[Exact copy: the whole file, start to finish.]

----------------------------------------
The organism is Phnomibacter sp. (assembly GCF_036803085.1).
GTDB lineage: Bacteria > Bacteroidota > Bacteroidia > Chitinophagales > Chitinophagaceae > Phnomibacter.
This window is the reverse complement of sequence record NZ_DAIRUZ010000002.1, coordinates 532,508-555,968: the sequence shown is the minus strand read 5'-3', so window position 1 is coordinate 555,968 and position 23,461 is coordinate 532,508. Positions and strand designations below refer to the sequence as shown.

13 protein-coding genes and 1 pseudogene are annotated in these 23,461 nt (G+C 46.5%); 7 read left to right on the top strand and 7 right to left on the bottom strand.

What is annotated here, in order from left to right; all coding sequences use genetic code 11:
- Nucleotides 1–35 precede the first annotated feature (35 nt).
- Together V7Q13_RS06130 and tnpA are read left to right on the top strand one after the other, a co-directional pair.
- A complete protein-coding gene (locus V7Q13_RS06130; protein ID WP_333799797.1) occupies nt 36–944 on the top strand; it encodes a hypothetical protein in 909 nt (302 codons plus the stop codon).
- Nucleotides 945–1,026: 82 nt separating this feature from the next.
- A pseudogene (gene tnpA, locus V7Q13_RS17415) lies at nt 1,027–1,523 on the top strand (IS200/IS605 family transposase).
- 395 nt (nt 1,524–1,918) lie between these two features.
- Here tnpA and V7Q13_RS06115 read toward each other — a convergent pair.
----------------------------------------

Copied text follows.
The organism is Phnomibacter sp. (assembly GCF_036803085.1).
GTDB lineage: Bacteria > Bacteroidota > Bacteroidia > Chitinophagales > Chitinophagaceae > Phnomibacter.
This window is the reverse complement of sequence record NZ_DAIRUZ010000002.1, coordinates 532,508-555,968: the sequence shown is the minus strand read 5'-3', so window position 1 is coordinate 555,968 and position 23,461 is coordinate 532,508. Positions and strand designations below refer to the sequence as shown.

13 protein-coding genes and 1 pseudogene are annotated in these 23,461 nt (G+C 46.5%); 7 read left to right on the top strand and 7 right to left on the bottom strand.

What is annotated here, in order from left to right; all coding sequences use genetic code 11:
- Nucleotides 1–35 precede the first annotated feature (35 nt).
- Together V7Q13_RS06130 and tnpA are read left to right on the top strand one after the other, a co-directional pair.
- A complete protein-coding gene (locus V7Q13_RS06130; protein ID WP_333799797.1) occupies nt 36–944 on the top strand; it encodes a hypothetical protein in 909 nt (302 codons plus the stop codon).
- Nucleotides 945–1,026: 82 nt separating this feature from the next.
- A pseudogene (gene tnpA, locus V7Q13_RS17415) lies at nt 1,027–1,523 on the top strand (IS200/IS605 family transposase).
- 395 nt (nt 1,524–1,918) lie between these two features.
- Here tnpA and V7Q13_RS06115 read toward each other — a convergent pair.